Thematic day 2016 “Soil processes and biogeochemical cycling of elements”
Wednesday 30 November 2016
Dear soil scientists,
We are pleased to inform you about the SSSB thematic day 2016 programme.
Venue: The Royal Academies for Science and the Arts of Belgium (Rubens room and lobby), Hertogsstraat 1 Rue Ducale, B-1000 BRUSSELS
13.15 – 13.45 : Registration and welcome coffee
13.45 – 13.50 : Opening welcome
13.50 – 14.20 : Keynote presentation ‘Soil processes and cycling of elements in soil-plant systems’ by B. Delvaux (UCL)
14.20 – 14.40 : ‘Is soil pore structure control on substrate decomposition manifested through N availability?’ by P. Maenhout (UGent)
14.40 – 15.05 : Invited talk ‘Effects of erosion and land use change
on the reactive silica pool’ by D. Unzué-Belmonte (UAntwerp)
15.05 – 15.25 : ‘Phytolith-rich biochar increases cotton biomass and silicon-mineralomass in a highly weathered soil’ by Z. Li (UCL)
15.25 – 16.00 : coffee break and poster presentation
16.30 – 16.55 : Invited talk ‘Historical charcoal in soils : effect on carbon sequestration’ by B. Kerré (KUL)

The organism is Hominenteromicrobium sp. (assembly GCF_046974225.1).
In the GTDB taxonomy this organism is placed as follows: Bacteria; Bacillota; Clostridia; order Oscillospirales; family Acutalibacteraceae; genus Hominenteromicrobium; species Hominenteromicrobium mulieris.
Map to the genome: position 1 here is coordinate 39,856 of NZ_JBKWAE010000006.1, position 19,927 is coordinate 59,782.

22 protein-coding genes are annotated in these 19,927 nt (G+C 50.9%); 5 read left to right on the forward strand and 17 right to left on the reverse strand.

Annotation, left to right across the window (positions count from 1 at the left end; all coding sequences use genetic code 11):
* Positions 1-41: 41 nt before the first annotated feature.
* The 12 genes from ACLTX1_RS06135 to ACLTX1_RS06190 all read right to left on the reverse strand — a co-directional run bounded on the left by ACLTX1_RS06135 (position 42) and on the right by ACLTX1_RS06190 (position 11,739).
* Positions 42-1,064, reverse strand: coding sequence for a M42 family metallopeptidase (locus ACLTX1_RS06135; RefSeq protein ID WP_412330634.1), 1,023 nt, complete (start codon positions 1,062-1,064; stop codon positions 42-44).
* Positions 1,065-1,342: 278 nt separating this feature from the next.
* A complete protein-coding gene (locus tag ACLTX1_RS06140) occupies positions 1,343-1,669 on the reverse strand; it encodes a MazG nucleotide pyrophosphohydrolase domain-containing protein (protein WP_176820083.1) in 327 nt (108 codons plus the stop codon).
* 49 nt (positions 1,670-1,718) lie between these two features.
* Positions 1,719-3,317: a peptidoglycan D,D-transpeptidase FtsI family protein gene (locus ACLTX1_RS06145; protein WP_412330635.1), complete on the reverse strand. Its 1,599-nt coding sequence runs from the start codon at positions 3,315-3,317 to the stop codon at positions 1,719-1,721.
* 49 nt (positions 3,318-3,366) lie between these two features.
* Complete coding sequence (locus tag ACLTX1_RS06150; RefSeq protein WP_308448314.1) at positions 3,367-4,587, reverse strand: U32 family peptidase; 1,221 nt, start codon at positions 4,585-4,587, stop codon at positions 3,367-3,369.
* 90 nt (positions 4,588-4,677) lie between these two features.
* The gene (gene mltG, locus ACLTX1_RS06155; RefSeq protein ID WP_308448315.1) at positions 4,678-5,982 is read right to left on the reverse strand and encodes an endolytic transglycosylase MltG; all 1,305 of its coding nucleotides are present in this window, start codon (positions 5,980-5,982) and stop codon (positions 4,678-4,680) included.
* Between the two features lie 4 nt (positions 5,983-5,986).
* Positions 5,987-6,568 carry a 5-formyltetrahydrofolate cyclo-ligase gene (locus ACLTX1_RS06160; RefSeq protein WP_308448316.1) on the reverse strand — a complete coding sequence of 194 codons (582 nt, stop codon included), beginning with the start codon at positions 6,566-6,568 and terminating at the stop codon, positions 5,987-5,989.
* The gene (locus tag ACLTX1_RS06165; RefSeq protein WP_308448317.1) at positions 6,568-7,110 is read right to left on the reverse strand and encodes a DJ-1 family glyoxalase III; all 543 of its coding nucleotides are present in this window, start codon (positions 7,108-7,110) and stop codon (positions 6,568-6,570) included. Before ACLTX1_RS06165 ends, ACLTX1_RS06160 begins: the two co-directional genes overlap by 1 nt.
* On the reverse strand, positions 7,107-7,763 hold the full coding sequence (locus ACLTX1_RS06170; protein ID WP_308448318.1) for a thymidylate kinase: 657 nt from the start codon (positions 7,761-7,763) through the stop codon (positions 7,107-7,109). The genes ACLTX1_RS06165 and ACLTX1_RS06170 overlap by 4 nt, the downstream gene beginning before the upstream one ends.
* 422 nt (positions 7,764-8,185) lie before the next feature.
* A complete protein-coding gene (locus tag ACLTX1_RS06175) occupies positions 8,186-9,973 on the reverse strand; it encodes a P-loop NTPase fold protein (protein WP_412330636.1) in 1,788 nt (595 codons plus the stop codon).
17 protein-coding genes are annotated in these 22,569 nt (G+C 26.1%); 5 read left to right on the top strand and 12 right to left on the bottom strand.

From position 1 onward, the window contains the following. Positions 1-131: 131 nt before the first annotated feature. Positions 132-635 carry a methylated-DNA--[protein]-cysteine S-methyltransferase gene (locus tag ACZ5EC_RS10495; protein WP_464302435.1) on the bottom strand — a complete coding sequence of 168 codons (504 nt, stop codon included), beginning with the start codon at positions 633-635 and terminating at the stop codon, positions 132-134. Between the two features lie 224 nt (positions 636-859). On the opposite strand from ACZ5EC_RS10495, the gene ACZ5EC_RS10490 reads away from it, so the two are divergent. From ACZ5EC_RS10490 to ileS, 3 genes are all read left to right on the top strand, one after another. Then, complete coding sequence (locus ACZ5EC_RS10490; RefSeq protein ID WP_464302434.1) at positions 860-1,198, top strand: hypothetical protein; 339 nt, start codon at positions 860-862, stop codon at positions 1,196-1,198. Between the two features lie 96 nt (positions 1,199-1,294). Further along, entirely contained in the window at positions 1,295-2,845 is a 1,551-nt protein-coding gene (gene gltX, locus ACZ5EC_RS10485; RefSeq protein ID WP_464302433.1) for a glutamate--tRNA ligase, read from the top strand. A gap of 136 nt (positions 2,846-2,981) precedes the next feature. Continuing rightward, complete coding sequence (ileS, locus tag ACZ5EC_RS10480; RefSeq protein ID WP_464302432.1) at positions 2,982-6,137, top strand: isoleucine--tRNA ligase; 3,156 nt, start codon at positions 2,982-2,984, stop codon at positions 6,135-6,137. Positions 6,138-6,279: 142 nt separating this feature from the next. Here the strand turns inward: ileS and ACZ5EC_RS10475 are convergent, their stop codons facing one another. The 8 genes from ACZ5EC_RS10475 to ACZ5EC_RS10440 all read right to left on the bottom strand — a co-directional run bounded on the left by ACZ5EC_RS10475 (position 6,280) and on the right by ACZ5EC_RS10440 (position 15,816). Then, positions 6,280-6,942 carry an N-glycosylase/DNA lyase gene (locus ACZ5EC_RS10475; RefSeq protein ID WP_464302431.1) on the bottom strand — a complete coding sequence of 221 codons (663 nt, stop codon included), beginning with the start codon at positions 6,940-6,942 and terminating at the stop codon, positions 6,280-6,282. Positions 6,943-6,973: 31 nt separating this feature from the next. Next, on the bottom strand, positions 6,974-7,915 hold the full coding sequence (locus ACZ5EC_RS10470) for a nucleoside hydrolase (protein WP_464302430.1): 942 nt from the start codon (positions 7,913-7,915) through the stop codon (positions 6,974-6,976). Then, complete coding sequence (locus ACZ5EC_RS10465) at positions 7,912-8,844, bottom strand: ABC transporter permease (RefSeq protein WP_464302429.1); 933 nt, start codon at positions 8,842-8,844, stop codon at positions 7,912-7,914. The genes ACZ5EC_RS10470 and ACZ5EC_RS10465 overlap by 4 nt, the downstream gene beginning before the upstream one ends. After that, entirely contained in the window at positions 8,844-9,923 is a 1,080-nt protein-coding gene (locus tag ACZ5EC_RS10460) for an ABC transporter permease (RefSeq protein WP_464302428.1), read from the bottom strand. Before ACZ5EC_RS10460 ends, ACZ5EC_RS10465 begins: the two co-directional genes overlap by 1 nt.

16.55 – 17.15 : ‘Relic charcoal hearths : a neglected important soil carbon reservoir of italian forests’ by G. Mastrolonardo (ULg)
17.15 – 17.40 : Invited talk ‘Multi-scale assessment of soil organic carbon dynamics : insights from carbon fractionation’ by S. Trigalet (UCL)
17.45 -… : Concluding remarks
Summary of the thematic day:
The sustainable management of element cycling, either nutrients or contaminants, in soil-plant systems requires the understanding of soil processes that govern the interactions between soil constituents, soil properties and functions. Soil processes strongly affect the rate of element cycling in terrestrial ecosystems but also the mineral and organic origin of the bioavailable pools of the elements. The management of agro-ecosystems is in a transition stage, given the challenge of producing more biomass while increasing the resistance and resilience of food systems. A process-based approach of the evolution of soil in a constantly varying environment is crucial in a further understanding of how soils can sustain the ecological equilibrium of agro-ecosystems.
Everybody is welcome and participation is free!
Looking forward to meeting you in Brussels.
Bruno Delvaux (UCL) & Jean-Thomas Cornélis (ULg)